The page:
Day -1, Hamburg, 3 km
Survival course 101, end of the first day. The participants are looking at each other, frightened, not certain of what awaits them after this hard day. The instructor enters the room and tells them, « My friends, the last test of the day will not be the easiest: you will all go home and prepare a bag so that you can survive for a year. Little constraint: you will have to carry this bag with you every day. Good luck ! »
I imagine that some of you (myself included to be honest) would have the impression of facing an unprecedented challenge in the history of Humanity, especially since I tell myself that each time I’ll have to climb I will regret any superfluous underpants that I would have dared to take. At the same time, I’m not sure I want to wear one of these underwear for 5 days in a row. Quickly said, a Herculean task, which I take on with enthusiasm as the start draws closer.
Quick summary of the results: T-shirts, underpants and socks (I would keep the exact quantities secret to not shock young readers), shoes and outfit for hiking (especially pants that can be transformed into shorts, Loub’s if you read me I hope that you are proud of me), swimsuit and flip flops (you never know, I could possibly meet the sun, even if the last days in Hamburg tend to prove the opposite), camping material (tent, sleeping bag, floor mat an d pillow), kitchen equipment, camera, computer, writing material, guides for the first 3 countries I will visit (Czech Republic, Austria, Switzerland), a book (I count on meetings along the way to expand my library), bicycle equipment (including 2 spare tubes), first aid kit and sunscreen (even if my legs have already adopted the vanilla-strawberry style since the last bike ride), nice clothes to be able to wander in town without immediately passing for a tourist (even if my beard probably betrays me at first sight …), extra battery and various prepared meals, seeds and other dried fruits to feed myself on the road.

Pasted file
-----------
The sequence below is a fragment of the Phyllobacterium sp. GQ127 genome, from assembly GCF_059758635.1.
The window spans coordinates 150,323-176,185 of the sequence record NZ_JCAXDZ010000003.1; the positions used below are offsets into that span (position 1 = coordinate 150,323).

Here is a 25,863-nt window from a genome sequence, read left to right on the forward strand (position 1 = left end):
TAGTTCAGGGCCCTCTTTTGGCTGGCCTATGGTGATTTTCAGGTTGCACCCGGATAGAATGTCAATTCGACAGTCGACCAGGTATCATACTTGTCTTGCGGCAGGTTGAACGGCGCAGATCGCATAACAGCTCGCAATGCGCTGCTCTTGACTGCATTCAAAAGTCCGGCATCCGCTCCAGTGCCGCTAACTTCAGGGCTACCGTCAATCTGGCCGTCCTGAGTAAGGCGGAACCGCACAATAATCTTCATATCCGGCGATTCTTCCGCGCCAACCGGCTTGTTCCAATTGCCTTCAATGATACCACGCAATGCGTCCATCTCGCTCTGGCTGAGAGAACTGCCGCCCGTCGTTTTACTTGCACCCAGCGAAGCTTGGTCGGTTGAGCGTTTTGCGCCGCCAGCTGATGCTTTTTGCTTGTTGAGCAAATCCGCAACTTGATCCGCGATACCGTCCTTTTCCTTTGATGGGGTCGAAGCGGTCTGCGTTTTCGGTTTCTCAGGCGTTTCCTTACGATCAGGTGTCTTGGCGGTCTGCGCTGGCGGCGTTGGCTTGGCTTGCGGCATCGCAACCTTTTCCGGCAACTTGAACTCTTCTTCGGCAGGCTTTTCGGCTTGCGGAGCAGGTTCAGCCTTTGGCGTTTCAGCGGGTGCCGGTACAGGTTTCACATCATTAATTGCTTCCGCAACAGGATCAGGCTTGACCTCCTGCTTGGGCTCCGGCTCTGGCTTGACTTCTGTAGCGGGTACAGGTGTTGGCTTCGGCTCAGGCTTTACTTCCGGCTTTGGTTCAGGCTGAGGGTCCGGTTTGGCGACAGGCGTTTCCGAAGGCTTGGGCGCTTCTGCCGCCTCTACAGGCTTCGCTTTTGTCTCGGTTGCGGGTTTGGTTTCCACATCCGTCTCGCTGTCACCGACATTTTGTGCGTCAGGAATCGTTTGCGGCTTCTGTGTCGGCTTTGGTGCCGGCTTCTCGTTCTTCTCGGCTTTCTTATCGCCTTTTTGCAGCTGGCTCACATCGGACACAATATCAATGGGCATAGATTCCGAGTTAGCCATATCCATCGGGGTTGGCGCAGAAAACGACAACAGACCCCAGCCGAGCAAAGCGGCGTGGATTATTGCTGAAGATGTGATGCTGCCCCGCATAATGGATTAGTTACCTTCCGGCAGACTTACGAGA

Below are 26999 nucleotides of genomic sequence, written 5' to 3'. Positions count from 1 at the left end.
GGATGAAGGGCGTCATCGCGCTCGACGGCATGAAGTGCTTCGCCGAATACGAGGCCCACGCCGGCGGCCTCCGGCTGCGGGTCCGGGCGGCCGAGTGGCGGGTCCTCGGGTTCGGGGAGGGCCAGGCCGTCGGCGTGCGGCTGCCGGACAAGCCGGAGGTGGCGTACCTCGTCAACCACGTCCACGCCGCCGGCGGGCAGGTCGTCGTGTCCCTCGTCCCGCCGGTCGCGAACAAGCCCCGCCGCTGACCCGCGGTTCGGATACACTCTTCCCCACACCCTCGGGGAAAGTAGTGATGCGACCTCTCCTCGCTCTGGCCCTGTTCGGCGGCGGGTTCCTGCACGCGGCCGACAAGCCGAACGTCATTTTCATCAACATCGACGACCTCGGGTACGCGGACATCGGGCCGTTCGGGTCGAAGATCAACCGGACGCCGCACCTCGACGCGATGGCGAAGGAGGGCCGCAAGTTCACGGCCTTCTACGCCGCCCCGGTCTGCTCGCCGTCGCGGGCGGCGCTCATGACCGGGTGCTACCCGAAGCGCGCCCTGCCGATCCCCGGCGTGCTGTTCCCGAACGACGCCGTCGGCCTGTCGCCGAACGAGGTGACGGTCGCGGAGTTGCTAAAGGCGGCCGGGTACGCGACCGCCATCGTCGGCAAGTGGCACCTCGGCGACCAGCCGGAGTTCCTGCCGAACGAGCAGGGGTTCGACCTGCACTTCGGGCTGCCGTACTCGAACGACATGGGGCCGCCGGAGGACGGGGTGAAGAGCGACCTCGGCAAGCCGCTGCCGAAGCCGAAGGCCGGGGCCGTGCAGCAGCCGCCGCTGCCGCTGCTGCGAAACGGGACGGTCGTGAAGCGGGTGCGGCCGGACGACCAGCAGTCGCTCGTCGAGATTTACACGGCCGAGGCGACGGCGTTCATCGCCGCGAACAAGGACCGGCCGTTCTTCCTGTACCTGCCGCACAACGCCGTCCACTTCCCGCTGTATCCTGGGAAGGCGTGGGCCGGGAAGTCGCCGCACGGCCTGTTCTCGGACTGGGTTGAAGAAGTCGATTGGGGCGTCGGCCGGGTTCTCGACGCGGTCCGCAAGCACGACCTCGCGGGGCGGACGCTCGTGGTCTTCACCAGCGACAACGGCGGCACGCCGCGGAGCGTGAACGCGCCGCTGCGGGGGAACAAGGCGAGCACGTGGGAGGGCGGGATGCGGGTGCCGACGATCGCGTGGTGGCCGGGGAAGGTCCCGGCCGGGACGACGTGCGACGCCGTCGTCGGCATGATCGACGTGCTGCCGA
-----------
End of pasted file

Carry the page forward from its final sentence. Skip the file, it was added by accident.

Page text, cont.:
I spread out all this mess on the dining table and I start to tell myself that it will never fit in the saddlebags, that it will be much too heavy, that each time the road goes up I will have to push my bike or be towed by a charitable soul, in short, I start to lose confidence a bit… Then I try to make everything fit in the bags, and I must say that I am surprised at all the room that I have left at the end. I start to wonder if I haven’t forgotten something, if I shouldn’t take one or two more underpants, if I have enough food… I finally convince myself that everything will be fine , and that at worst I will not be in the middle of nowhere and that I will have the opportunity to supplement my equipment on the road or possibly get rid of the unnecessary if the slope turns out to be too steep.
I load it all up on Jay, and try to do a few hundred meters on the bike to make sure I can move forward and ride it properly. After a few difficulties at the beginning (the bags at the front of the bike amplify all the movements I make), I gain enough confidence to get on the road and drop off my stuff at Etienne’s. Result: the first 3 kilometers of my trip went without a hitch and I arrived at my destination!
In the end, I must say that I am quite satisfied with the result of this first mission I had to accomplish: in addition to covering all the primary needs which I imagine I will have to face in the coming months (at least weeks, but with a little optimism month too), all this material has the good idea to fit in my bags! I fine-tune Jay’s settings once again, check one last time that I have put everything in the bags while trying to distribute the loads as well as possible, look again at the route of my first day (follow the Elbe until I’m fed up with it or it is dark, depending on which event occurs first), take a look at the weather (thunderstorms planned for Monday towards Berlin, we’ll see if my coat is waterproof) and I finally consider that I am ready… I can’t wait for tomorrow!!